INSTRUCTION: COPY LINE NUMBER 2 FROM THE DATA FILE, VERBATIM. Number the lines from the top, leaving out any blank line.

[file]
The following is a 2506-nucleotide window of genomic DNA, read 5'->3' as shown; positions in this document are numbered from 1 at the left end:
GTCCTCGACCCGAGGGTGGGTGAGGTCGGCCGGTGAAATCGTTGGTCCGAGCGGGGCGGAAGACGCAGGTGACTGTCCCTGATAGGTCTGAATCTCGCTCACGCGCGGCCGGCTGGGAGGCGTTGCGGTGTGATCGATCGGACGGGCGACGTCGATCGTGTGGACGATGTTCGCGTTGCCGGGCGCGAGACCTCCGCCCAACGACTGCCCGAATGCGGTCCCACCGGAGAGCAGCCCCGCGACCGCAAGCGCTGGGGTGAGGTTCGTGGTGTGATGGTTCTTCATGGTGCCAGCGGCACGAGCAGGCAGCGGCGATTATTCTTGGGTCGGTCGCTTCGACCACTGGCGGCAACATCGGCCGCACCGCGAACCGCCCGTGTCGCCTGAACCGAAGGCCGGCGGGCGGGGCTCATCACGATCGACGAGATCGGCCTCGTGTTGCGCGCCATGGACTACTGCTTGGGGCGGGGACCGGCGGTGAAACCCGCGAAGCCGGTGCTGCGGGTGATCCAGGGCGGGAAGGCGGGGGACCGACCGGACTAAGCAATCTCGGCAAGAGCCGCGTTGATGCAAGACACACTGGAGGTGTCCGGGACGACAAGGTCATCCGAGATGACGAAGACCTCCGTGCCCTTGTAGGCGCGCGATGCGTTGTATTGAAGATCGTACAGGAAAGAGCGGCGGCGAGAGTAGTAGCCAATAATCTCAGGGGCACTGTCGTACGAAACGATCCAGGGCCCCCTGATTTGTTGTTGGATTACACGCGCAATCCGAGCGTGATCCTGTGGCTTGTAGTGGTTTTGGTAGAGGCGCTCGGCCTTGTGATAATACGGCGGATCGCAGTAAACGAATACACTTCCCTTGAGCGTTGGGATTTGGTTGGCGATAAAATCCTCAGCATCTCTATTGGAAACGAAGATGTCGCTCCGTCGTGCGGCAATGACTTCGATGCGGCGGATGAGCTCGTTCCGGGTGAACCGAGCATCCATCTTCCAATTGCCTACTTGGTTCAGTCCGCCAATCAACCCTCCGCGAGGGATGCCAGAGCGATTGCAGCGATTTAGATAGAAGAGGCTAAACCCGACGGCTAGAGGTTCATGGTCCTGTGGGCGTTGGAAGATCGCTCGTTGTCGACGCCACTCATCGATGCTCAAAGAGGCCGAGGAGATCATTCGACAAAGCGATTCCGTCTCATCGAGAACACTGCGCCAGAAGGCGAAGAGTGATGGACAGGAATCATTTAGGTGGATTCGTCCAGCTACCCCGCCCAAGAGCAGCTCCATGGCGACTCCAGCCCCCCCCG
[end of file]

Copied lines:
GTCCTCGACCCGAGGGTGGGTGAGGTCGGCCGGTGAAATCGTTGGTCCGAGCGGGGCGGAAGACGCAGGTGACTGTCCCTGATAGGTCTGAATCTCGCTCACGCGCGGCCGGCTGGGAGGCGTTGCGGTGTGATCGATCGGACGGGCGACGTCGATCGTGTGGACGATGTTCGCGTTGCCGGGCGCGAGACCTCCGCCCAACGACTGCCCGAATGCGGTCCCACCGGAGAGCAGCCCCGCGACCGCAAGCGCTGGGGTGAGGTTCGTGGTGTGATGGTTCTTCATGGTGCCAGCGGCACGAGCAGGCAGCGGCGATTATTCTTGGGTCGGTCGCTTCGACCACTGGCGGCAACATCGGCCGCACCGCGAACCGCCCGTGTCGCCTGAACCGAAGGCCGGCGGGCGGGGCTCATCACGATCGACGAGATCGGCCTCGTGTTGCGCGCCATGGACTACTGCTTGGGGCGGGGACCGGCGGTGAAACCCGCGAAGCCGGTGCTGCGGGTGATCCAGGGCGGGAAGGCGGGGGACCGACCGGACTAAGCAATCTCGGCAAGAGCCGCGTTGATGCAAGACACACTGGAGGTGTCCGGGACGACAAGGTCATCCGAGATGACGAAGACCTCCGTGCCCTTGTAGGCGCGCGATGCGTTGTATTGAAGATCGTACAGGAAAGAGCGGCGGCGAGAGTAGTAGCCAATAATCTCAGGGGCACTGTCGTACGAAACGATCCAGGGCCCCCTGATTTGTTGTTGGATTACACGCGCAATCCGAGCGTGATCCTGTGGCTTGTAGTGGTTTTGGTAGAGGCGCTCGGCCTTGTGATAATACGGCGGATCGCAGTAAACGAATACACTTCCCTTGAGCGTTGGGATTTGGTTGGCGATAAAATCCTCAGCATCTCTATTGGAAACGAAGATGTCGCTCCGTCGTGCGGCAATGACTTCGATGCGGCGGATGAGCTCGTTCCGGGTGAACCGAGCATCCATCTTCCAATTGCCTACTTGGTTCAGTCCGCCAATCAACCCTCCGCGAGGGATGCCAGAGCGATTGCAGCGATTTAGATAGAAGAGGCTAAACCCGACGGCTAGAGGTTCATGGTCCTGTGGGCGTTGGAAGATCGCTCGTTGTCGACGCCACTCATCGATGCTCAAAGAGGCCGAGGAGATCATTCGACAAAGCGATTCCGTCTCATCGAGAACACTGCGCCAGAAGGCGAAGAGTGATGGACAGGAATCATTTAGGTGGATTCGTCCAGCTACCCCGCCCAAGAGCAGCTCCATGGCGACTCCAGCCCCCCCCG